top of page
  • Writer's pictureVidals

"What matters is that we face our challenges" – Joe Secrist, author of A White Room of Peace

Joe Secrist's childhood was coloured with blue, black and purple marks of abuse. These were hidden away under layers of clothes, but the scars left him retreating into a safe place – a white room of peace. This is the title of his life story that he wrote with the help of author Gina A. Jones. I chatted to them about the book that is on sale from 5 June:

Joe, thank you for your willingness to share your very moving story with the world. What effect has it had on you?

Joe: It's been a good thing. My goal in telling this is to let others know that it's ok to speak out and not hold things in. We all have a dark side and it's not good to let it control you. It’s been a weight off my shoulders that I've carried for most of my life.

How did your own family respond when you shared your story with them?

Joe: My wife has never shown interest in my past and has not read the book yet. My son finds my life very interesting and has tried getting me into his university to speak about dealing with life.

Did you ever (as an adult) get counselling for the trauma that you experienced?

Joe: I did do some counseling and found it not very helpful. I found that the best way to fix me was to do the things that made me feel like I was fulfilling my mission.

How did your father and brothers respond to the fact that their behaviour is now exposed? Have they apologised to you for not doing anything to protect you when you were abused by your stepmom? What is your relationship with them like now?

Joe: My father feels he has never done anything wrong in his life, so this is no different. My brothers said that even though they saw it, they never realised how bad it was. We all get along ok but don’t have much of a relationship.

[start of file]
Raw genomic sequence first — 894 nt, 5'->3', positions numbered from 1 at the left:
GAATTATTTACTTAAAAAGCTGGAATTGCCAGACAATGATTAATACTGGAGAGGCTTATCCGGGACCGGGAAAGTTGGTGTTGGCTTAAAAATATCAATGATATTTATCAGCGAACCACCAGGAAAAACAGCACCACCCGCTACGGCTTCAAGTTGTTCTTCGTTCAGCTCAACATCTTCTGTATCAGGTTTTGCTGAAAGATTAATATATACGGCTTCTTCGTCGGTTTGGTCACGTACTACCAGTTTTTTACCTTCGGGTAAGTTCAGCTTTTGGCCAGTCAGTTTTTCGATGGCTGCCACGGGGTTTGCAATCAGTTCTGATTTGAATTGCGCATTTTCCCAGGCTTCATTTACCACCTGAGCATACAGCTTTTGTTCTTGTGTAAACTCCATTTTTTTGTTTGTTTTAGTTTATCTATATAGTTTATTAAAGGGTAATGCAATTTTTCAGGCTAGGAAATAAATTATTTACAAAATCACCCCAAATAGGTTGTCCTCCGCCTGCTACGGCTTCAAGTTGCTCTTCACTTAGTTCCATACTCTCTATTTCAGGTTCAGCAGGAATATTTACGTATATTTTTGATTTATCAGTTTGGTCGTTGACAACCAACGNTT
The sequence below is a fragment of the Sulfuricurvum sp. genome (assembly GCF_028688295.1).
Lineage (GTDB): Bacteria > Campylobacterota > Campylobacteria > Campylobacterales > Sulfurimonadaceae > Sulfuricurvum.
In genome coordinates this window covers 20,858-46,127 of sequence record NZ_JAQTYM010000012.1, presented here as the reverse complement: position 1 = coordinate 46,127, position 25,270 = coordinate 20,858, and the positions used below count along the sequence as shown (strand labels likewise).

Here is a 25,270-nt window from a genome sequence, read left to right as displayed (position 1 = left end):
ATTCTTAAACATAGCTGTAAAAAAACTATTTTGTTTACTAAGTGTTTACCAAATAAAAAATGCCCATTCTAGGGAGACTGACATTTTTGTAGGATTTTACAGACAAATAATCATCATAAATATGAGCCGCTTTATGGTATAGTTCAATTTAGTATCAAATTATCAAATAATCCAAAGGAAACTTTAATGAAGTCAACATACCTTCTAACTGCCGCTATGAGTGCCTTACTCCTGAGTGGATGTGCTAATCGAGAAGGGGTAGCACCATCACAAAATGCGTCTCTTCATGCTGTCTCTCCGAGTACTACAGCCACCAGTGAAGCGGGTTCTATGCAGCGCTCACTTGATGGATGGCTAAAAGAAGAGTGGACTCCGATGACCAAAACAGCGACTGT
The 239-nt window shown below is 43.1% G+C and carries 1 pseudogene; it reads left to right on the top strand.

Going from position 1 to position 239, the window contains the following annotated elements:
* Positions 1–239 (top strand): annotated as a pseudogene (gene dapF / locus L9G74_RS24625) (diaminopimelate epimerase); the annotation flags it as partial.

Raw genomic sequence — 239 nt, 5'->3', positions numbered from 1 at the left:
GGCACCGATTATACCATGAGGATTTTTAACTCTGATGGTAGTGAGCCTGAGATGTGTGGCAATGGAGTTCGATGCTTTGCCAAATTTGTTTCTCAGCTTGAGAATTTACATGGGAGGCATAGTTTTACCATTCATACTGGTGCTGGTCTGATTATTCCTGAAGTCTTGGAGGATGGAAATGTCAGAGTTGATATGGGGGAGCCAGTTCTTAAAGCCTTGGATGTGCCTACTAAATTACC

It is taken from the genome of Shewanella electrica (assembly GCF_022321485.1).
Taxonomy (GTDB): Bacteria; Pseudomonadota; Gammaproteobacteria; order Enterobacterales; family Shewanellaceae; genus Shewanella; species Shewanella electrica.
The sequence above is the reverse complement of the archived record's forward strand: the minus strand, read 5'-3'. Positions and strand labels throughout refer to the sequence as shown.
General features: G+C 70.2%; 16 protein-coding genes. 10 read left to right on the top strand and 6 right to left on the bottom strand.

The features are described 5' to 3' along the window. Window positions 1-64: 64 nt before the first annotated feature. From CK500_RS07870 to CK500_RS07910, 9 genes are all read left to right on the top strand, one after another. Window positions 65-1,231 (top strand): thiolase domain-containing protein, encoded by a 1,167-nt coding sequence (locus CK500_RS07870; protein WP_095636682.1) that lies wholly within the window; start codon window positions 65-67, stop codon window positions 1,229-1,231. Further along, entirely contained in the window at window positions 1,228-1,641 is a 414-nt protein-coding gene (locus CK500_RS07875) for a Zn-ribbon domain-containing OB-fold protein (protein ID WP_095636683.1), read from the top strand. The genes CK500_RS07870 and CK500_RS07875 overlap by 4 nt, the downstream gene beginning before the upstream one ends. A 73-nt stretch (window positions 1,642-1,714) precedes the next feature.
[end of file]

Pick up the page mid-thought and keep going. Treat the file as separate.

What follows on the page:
You mention the school for the blind that you attended. Did you ever let them know what happened to you while you were under their care?

Joe: I have spoken to one of my former coaches, who is a good friend now and told him. He was shocked and felt very bad about what had happened. It was so many years ago, that all of the people who were there then have moved on in life.

In the light of the recent Me Too movement, have you ever considered exposing the abusers that you mention in the book, and calling them to account?

Several years ago, tried to find him and confront him about this and ask why. I found that he had passed away. I do want to go to his grave at some point and do to things, first ask him why and second tell him that he is forgiven. He did a terrible thing to me but he also helped make me who I am today. His actions are not forgivable but as a person he is.

At the start of the book you say that you don't want people to feel sorry for you. What would you like readers to take away after reading your story?

Joe: Every person has gone through hard times and we all have things that have happened that we wish didn’t. We all have challenges in our lives that we must face. Everyone has a disability of some sort if we recognise it or not. What matters is that we face our challenges, we learn from our past and we do the best we can with what we have. In life, many doors will be closed and many others will be opened. The trick is to go through the open doors and experience life and not let life hold you back.

Looking back at your life then, what would you have done differently if you could?

Joe: A couple of things – I would have reported the guy to officials so that I could have prevented this from happening to others if it did. I would also attend my local High School graduation so that I was a part of that as well. I would have pursued my dreams instead of following others and living life to please them.